And while EPA combined fuel economy is rated at 27 mpg for AWD our real-life driving experience recorded a best of 23 mpg combined during a week of testing. Still, we found the new HR-V to deliver a comfortable, quiet ride even over rough and uneven pavement. Handling on winding roads was confident and enjoyable, brakes sure and confident.

Inside, the HR-V is noticeably similar to the Civic including the attractive honeycomb strip across the middle of the dash that houses the air vents and a number of pleasing climate knobs. The interior is also roomier including seats with ample amounts of adjustment and comfort thanks to its overall longer length and wheelbase. Four adults of average size will find plenty of comfortable room even on longer road trips. Our EX-L trim level came with gray perforated leather seating, heated up front and eight ways to power adjust the driver’s seat.

Back-seat passengers get decent leg and head room and reasonable seat comfort. While there's three USB ports in front, there are no USB ports in the rear, cup holders are only in the door, there's no fold-down center armrest that usually includes drink holders, and no rear air vents.

All trim levels include plenty of tech starting with a seven-inch touchscreen, a Sirius XM trial subscription. Our EX-L tester upgraded to a nine-inch touchscreen, plus Qi-compatible wireless charging.  One of the highlights of the new infotainment system was the Sirius/XM readout. That's obviously not high on most reviewer's lists, but we appreciated a screen that displayed song and artist information in large letters with a very clear-looking font. It's high on our list because —with a quick glance — we get the info, which was very readable even without glasses.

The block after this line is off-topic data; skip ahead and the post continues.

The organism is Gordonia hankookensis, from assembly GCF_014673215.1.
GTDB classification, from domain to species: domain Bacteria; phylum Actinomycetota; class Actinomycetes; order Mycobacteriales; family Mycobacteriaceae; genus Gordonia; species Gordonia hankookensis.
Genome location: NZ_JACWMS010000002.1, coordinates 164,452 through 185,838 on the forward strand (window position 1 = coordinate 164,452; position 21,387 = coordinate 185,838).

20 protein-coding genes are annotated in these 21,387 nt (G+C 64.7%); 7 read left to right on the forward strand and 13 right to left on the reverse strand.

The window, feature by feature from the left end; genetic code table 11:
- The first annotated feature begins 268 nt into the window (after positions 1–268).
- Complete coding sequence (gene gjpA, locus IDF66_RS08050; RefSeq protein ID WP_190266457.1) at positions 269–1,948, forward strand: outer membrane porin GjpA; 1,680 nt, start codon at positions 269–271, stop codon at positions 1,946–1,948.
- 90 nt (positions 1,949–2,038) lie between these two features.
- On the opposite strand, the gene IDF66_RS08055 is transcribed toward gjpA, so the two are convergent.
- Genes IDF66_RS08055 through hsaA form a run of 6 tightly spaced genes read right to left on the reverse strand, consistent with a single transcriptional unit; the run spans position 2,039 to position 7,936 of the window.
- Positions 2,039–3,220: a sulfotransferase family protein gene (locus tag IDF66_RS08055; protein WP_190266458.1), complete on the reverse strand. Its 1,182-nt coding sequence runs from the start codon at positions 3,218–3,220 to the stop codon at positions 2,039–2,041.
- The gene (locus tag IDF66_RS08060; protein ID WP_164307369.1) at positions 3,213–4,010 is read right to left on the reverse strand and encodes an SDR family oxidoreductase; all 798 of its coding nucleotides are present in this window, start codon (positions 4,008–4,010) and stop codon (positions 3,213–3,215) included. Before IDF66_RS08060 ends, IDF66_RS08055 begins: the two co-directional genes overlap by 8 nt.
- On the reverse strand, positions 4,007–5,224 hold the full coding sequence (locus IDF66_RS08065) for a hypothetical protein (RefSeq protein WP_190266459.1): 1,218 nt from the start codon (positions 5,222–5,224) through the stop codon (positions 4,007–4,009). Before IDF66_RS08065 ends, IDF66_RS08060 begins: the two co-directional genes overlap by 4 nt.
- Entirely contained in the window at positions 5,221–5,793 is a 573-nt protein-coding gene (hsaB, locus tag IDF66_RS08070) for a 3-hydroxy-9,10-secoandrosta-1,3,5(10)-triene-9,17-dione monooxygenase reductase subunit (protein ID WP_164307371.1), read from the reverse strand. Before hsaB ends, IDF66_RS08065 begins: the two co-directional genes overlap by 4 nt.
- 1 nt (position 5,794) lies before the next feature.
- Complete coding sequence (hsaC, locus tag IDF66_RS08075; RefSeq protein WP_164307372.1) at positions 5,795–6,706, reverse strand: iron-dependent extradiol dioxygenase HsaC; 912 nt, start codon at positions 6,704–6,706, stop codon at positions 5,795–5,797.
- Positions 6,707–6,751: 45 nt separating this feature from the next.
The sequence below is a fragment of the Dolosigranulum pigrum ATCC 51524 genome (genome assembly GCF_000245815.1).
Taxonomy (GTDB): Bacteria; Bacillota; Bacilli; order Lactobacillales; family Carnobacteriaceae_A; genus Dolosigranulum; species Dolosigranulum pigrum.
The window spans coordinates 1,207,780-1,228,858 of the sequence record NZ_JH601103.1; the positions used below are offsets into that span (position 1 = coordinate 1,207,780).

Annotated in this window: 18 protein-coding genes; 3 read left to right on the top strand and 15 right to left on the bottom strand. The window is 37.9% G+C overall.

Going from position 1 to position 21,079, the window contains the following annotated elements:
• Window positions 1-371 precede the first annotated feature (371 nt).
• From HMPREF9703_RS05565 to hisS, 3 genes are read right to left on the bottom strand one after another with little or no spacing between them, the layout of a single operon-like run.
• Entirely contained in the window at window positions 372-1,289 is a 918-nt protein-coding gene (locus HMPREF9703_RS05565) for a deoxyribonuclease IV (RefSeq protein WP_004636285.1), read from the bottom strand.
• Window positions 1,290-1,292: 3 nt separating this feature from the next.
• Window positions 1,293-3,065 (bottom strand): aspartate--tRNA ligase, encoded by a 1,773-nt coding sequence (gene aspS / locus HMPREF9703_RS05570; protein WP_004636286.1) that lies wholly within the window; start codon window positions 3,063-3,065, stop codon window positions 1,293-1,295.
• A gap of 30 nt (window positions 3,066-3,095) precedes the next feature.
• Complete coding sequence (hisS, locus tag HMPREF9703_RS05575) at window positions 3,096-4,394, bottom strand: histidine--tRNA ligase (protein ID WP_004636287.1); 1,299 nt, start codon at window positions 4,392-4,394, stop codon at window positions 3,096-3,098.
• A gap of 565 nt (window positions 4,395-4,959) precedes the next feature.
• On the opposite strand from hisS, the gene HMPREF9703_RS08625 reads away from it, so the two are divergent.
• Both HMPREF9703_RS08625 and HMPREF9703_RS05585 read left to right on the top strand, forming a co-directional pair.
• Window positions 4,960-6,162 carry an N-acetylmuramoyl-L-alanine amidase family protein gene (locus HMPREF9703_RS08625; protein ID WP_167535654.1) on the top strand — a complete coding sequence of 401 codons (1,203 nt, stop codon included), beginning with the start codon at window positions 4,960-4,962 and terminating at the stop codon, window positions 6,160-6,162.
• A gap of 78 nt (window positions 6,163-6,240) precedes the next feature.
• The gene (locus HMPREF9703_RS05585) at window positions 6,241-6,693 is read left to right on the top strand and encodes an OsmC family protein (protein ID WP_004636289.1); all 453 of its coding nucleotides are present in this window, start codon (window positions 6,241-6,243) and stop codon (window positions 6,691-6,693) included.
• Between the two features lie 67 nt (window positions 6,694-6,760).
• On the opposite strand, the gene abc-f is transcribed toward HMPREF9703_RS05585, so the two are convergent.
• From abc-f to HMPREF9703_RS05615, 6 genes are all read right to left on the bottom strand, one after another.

Alongside the touchscreen is a seven-inch color TFT display with an analog speedometer on the right side, an information panel in the tachometer on the left, and a digital speedometer in the center. There's also a Multi Information zone presenting various alerts and info including Honda's Sensing function.

We expect fans of Honda vehicles will be pleased with the new HR-V, but we found it lacking power with disappointing fuel economy. But without breaking any new ground or offering anything not already offered by most competitors in its class it just doesn’t score any “wow” points.

2023 Honda HR-V


Base price: $24,895, as driven, $30,595
Engine: 2.0-liter 4-cylinder
Horsepower: 158 @ 6,500 rpm
Torque: 138 pound-feet @ 4,200 rpm
Transmission: Continuously variable
Drive: all-wheel
Seating: 2/3
Wheelbase: 104.5 inches
Length: 179.8 inches
Curb weight: 3,159 pounds
Turning circle: 35.1 feet
Luggage capacity: 24.4 cubic feet
Cargo capacity: 55.1 cubic feet
Fuel capacity: 14 gallons (regular)
EPA rating: 25 city, 30 highway, 27 combined
Also consider: Kia Seltos, Volkswagen Taos, Toyota Corolla Cross

The Good
• Roomy seating
• Top trim level well outfitted
• Affordable price

The Bad
• No vents, center arm rest in back

The Ugly
• Slow acceleration

Jim Prueter contributed to this review.